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After IAM had dominated the lead-out, Ewan easily responded to a long sprint from Nizzolo and came around the Italian to win the People’s Choice Classic; Nizzolo was second and Blythe third

Photo: Sirotti








17.01.2016 @ 11:31 Posted by Emil Axelgaard

Caleb Ewan (Orica-GreenEDGE) confirmed his status as the emerging sprint star and the dominant sprinter of the Australian summer by taking a dominant sprint victory in the People’s Choice Classic, the criterium that is held two days before the start of the Tour Down Under. In the expected bunch kick, IAM dominated proceedings but as their sprinter Matteo Pelucchi run out of power, it was Giacomo Nizzolo (Trek) who launched a long sprint before being passed by the unstoppable Ewan who claimed his fifth win in just seven days of racing.


With three wins at the Bay Classics and victory at the Australian Criterium Championships, Caleb Ewan has firmly marked himself out as one of the biggest favourites for the sprints at the Tour Down Under but he still needed to prove that he could beat the European stars that have gathered in his Australian home country for the WorldTour opener. After today’s People’s Choice Classic – the criterium which gathers the same field as the official race and is held two days before the main event – he has firmly underlined his status as the main sprinter for the race.


With his many wins and as the local hero, Ewan found himself under a huge pressure to deliver in the first big pro race of the year but he didn’t let it weigh on his shoulders. In the hectic sprint that concluded the short criterium in Adelaide, his Orica-GreenEDGE team found themselves outnumbered by a very strong IAM train for Matteo Pelucchi but Ewan showed maturity beyond his years, negotiated the finale ideally and came away with the victory.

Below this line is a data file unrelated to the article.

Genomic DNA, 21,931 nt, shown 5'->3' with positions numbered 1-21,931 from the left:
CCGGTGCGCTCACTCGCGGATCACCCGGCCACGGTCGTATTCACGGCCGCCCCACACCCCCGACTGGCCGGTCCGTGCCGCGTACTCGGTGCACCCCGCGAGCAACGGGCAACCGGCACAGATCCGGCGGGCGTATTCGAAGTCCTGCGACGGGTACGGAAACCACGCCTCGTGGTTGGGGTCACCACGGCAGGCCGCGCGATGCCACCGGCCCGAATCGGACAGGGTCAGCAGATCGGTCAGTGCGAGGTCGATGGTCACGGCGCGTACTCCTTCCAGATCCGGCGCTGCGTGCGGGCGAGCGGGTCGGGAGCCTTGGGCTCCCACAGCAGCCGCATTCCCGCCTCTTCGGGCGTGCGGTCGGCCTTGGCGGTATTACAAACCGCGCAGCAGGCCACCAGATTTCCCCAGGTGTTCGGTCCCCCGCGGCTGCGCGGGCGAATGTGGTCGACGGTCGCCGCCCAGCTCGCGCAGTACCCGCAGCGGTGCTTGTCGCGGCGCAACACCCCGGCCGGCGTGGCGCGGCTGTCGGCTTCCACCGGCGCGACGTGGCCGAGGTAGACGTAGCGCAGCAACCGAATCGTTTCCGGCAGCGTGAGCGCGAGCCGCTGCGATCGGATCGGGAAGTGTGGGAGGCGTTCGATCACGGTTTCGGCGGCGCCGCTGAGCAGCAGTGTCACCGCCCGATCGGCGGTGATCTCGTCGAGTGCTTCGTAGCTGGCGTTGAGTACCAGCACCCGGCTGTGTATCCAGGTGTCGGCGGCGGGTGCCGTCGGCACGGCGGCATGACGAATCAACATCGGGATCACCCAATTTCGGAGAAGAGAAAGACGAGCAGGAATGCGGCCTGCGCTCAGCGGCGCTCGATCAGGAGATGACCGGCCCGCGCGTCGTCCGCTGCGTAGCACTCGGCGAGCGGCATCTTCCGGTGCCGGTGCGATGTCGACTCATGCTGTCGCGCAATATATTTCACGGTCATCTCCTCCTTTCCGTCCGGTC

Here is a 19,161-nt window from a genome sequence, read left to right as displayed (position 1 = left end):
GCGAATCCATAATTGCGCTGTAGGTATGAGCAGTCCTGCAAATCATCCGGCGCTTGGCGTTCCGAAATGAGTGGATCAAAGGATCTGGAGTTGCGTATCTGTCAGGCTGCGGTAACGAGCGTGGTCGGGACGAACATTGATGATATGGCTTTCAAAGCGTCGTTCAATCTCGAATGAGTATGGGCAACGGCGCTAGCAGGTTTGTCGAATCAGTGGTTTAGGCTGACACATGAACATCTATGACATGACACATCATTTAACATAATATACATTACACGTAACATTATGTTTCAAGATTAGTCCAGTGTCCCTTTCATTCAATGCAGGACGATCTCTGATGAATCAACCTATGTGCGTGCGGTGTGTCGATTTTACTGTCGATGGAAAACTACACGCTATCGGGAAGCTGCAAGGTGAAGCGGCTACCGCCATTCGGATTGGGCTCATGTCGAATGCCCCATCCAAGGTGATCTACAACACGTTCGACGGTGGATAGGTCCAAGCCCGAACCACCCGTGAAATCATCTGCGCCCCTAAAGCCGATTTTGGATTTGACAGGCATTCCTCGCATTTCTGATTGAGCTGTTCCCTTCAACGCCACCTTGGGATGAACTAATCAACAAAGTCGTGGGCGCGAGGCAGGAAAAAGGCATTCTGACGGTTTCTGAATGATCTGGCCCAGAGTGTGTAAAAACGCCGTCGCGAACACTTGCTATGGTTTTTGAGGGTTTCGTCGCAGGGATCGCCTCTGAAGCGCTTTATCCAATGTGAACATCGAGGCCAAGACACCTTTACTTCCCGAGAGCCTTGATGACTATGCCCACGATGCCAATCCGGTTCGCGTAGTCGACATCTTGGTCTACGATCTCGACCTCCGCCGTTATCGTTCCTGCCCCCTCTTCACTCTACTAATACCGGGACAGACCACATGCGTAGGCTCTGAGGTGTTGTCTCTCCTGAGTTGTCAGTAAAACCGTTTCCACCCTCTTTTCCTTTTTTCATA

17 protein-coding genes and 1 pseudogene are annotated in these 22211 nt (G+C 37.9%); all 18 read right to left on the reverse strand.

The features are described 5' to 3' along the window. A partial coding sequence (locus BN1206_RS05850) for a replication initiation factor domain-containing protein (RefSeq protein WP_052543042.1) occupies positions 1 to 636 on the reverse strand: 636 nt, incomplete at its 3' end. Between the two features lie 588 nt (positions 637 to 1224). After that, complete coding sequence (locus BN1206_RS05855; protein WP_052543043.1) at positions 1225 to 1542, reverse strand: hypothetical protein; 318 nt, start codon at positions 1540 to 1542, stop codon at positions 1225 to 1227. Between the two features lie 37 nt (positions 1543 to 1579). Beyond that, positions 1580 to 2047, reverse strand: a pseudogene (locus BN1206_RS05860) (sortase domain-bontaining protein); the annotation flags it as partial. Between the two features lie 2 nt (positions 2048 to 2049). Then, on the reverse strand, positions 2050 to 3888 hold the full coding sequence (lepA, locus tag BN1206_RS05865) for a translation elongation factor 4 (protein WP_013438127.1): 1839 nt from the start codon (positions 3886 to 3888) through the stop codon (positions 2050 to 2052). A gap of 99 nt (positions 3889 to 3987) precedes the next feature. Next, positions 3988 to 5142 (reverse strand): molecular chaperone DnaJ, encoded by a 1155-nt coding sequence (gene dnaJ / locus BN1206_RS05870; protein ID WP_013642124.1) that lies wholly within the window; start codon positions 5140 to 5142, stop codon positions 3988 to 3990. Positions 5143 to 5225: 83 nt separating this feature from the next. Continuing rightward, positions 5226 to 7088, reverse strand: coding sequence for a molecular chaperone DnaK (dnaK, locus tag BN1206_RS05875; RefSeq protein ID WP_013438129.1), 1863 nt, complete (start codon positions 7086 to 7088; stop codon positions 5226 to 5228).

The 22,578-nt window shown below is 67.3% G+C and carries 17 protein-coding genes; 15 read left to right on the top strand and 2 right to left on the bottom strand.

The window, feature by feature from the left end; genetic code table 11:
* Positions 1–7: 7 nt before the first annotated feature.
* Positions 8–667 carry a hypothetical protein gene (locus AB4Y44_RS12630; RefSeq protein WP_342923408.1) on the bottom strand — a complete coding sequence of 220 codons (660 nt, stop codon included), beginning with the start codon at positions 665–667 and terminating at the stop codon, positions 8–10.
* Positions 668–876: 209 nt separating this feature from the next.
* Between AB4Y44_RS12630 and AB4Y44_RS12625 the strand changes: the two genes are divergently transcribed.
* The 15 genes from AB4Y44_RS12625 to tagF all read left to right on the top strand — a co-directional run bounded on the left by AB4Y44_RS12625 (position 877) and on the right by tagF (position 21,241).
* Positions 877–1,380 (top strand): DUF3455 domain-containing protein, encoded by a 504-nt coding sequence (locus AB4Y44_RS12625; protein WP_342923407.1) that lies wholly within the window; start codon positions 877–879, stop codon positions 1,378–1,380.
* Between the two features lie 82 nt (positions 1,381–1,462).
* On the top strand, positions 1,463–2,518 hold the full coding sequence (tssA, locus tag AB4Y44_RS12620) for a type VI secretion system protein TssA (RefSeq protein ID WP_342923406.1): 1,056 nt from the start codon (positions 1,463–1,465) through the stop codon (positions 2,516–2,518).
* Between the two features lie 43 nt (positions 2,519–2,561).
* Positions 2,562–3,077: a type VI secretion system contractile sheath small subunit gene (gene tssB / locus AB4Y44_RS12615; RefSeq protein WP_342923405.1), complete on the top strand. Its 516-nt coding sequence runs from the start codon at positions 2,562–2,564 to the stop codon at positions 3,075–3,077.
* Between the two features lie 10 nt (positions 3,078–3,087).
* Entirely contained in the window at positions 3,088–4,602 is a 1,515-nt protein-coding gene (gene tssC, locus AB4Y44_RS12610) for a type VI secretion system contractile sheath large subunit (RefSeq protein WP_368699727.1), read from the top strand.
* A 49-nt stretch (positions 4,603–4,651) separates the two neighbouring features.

Orica-GreenEDGE and IAM had done the main job to neutralize the many attacks in the aggressive race but it was Sky that took control when Johan Le Bon (FDJ), Alexis Gougeard (Ag2r) and Manuele Boaro (Tinkoff) were brought back as the final escapees on the 24th lap. With 6 laps still to go, the British team stayed in front with Geraint Thomas and Peter Kennaugh setting the pace while the rival sprints trains were fighting for position further back.


Trek tried to pass Sky with five laps to go, but the British team remained in control. Florits Gerts (BMC) tried to disrupt things with a solo move five kilometres from the finish and that spelled the end for Kennaugh. However, Thomas easily shut it down before swinging off and leaving it to Ian Stannard to keep up the speed.


The Brit led the peloton onto the penultimate lap while Dimension Data, Cannondale and Orica-GreenEDGE loomed just behind the Sky trio of Stannard, Luke Rowe and Ben Swift. He got some welcome help from Tyler Farrar (Dimension Data) who took a huge turn with less than 2km to go.


Sky run out of power and that allowed Cannondale to briefly take control. However, they were passed by Mathew Hayman who tried to launch the Orica-GreenEDGE train.


That’s when IAM proved that they have the strongest train in the race. Aleksejs Saramotins, David Tanner, Roger Kluge, Leigh Howard and Matteo Pelucchi hit the front as they started the final 1.7km lap and strung things completely out while Ewan and his lead-out man Daryl Impey were fighting for Pelucchi’s wheel.


The IAM train worked perfectly but when Howard swung off to leave it to Pelucchi to finish things off, the Italian had died. He had drifted backwards and instead it was Impey hitting the front. Giacomo Nizzolo tried to surprise Ewan with a long sprint but the Australian responded quickly, passing the Italian to claim an easy win. Nizzolo had to settle for second while Adam Blythe got his Tinkoff career off to a good start with third place.


The riders now get a well-deserved rest day after their fast start to the season. The Tour Down Under starts on Tuesday when the riders face a predominantly flat opening stage.


A flat course